The Ministry of National Defense late on Tuesday said its policy to phase out conscription and implement an all-volunteer military would be postponed again, as recruitment targets could not be met.
The plan to abolish the conscription system is to be pushed back at least to the end of next year, though it would still depend on the number of voluntary enlistments and other conditions at that time.
Critics and media called the postponement an embarrassing setback for President Ma Ying-jeou (馬英九); another “bounced check” among many promises Ma has made.
Establishing an all-volunteer military, consisting entirely of career soldiers, is considered one of Ma’s most important pledges and seen as an important test of fulfilling major government policies in his second term.
A total of 23,100 people, males aged 18 or over, would be affected by the postponement, according to the ministry’s announcement.
“Conscription is needed to cope with hostile threats from the enemy, escalating tensions in the region, the need for high combat readiness among the armed forces, and to effectively respond to disaster rescue and relief, and other emergencies,” the statement said.
According to officials, the ministry said Ma was informed of situation at a recent top-level military meeting, and the Cabinet approved the decision.
Ministry officials said compulsory military training is still in effect for males born after Jan. 1, 1994, who are still required to undergo four months of basic military training.
This is the second time that the ministry has pushed back its implementation of an all-volunteer military after not being able to meet its targets.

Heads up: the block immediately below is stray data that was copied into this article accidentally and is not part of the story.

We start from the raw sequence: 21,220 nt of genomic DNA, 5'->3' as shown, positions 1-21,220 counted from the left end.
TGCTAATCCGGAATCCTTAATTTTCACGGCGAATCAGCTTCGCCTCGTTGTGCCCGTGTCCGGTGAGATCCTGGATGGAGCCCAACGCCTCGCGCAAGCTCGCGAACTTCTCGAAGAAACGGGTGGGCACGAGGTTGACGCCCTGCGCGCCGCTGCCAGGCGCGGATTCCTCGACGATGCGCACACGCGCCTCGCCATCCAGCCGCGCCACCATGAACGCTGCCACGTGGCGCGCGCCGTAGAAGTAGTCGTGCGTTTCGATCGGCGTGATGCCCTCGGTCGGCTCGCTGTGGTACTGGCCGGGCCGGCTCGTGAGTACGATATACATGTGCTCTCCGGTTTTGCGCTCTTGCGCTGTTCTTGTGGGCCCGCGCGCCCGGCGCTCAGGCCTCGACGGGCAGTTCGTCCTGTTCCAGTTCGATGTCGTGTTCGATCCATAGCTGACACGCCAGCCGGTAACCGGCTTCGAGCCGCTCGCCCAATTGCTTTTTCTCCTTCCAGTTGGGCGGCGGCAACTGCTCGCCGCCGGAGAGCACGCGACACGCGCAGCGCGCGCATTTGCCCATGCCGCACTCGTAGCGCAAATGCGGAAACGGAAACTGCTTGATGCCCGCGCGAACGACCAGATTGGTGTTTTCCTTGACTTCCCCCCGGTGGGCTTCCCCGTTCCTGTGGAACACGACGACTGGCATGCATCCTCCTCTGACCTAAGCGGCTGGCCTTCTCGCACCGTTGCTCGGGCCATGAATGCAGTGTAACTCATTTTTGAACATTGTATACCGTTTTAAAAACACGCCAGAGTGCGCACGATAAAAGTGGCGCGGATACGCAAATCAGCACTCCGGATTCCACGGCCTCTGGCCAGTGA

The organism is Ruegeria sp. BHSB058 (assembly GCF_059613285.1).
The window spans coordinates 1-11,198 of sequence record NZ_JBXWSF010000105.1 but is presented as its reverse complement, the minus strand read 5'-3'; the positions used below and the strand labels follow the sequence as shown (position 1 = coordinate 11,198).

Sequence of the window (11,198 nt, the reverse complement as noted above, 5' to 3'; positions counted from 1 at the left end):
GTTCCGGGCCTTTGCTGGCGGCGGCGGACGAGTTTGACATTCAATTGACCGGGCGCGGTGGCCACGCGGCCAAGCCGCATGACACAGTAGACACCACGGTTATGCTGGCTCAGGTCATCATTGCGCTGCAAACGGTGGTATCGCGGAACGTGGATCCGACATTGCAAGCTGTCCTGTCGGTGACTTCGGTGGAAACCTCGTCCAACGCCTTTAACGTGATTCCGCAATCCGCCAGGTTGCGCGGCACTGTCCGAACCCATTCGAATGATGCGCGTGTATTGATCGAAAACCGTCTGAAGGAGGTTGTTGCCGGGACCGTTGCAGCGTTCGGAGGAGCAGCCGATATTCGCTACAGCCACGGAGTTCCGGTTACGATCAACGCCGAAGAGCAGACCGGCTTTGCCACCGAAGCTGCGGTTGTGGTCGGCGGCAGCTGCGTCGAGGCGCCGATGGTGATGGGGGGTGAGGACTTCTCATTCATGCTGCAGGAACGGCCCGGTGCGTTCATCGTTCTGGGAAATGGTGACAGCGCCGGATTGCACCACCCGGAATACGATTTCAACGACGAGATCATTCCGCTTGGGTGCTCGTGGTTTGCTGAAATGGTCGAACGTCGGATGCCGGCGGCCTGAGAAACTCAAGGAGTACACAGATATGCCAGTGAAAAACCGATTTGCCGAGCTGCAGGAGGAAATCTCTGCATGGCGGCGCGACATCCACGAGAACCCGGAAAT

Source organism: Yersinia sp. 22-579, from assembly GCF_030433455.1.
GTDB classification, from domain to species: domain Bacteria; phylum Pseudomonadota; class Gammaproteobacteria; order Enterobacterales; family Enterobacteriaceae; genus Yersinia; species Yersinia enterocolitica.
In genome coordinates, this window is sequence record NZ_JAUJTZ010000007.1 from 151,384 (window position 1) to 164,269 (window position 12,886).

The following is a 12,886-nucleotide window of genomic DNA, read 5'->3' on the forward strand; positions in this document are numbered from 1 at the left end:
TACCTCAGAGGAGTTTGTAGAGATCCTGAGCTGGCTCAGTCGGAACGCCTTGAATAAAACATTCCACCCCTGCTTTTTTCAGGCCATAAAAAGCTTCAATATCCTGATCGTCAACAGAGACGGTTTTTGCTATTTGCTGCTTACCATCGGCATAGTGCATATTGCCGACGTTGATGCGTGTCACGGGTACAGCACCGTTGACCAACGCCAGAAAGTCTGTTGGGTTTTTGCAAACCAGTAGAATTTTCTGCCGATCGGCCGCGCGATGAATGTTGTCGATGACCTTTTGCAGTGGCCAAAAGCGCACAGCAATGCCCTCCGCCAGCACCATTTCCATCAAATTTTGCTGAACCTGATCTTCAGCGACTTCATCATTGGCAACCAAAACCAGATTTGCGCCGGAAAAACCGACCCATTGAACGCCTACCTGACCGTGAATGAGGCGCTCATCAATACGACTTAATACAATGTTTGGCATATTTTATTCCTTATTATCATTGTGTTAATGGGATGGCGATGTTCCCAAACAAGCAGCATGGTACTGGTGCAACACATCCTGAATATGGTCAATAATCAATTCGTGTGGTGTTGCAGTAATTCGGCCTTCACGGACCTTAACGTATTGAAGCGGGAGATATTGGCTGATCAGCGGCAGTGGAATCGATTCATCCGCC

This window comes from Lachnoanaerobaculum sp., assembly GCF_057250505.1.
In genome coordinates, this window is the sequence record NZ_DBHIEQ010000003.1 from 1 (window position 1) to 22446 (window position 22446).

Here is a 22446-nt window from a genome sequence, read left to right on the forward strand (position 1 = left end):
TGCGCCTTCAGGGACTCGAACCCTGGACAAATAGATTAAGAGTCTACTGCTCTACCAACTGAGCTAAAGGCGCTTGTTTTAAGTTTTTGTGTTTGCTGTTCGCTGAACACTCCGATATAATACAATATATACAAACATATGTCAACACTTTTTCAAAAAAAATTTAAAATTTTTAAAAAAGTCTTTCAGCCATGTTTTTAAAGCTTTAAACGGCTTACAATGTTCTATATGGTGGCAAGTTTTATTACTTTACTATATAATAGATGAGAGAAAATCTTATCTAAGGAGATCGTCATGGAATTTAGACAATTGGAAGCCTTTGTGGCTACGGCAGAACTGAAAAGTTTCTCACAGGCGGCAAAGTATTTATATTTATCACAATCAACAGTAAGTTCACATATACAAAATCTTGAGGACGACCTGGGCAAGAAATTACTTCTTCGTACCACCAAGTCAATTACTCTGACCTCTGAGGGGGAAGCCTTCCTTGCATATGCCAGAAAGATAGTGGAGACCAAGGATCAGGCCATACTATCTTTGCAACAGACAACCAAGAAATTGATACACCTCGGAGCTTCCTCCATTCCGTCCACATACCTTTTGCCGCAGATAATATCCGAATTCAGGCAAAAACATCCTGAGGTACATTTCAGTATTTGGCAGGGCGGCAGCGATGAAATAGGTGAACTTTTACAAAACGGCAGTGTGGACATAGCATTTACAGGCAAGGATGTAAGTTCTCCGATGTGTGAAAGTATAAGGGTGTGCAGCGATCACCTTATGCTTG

In September 2013, the ministry said the date would be pushed back two years because of recruitment difficulties and other situations among the branches of the armed forces.
In the original plan, the armed forces were scheduled to end compulsory military service for males born before Jan. 1, 1994, starting from Jan. 1 next year.
Tuesday’s statement marked an abrupt reversal, as the ministry announced just last month that shifting from conscription to an all-volunteer force was on track and it had reached 71 percent of its recruitment goal for the year, due to improved stipends and other incentives.
According to a high-ranking ministry official, as Taiwan is facing many “complicated circumstances and new challenges both internally and externally,” and as the situation is constantly changing, next year’s date could be pushed back again.
National conscription might even be kept, the official said.
“It will depend on adjusting to contingencies and new situations next year,” he added.
Presidential Office spokesperson Charles Chen (陳以信) said the military is on a “combined conscription and volunteer force,” and as such is not implementing an “all-volunteer force.”
“Due to false expectations, created when the term ‘all-volunteer force’ began to be used, it is not the case — as media reports have said — that this is a ‘bounced check on the all-volunteer force promise,’” Chen said.
“It was never the case,” he said.
Additional reporting by Wang Yu-chung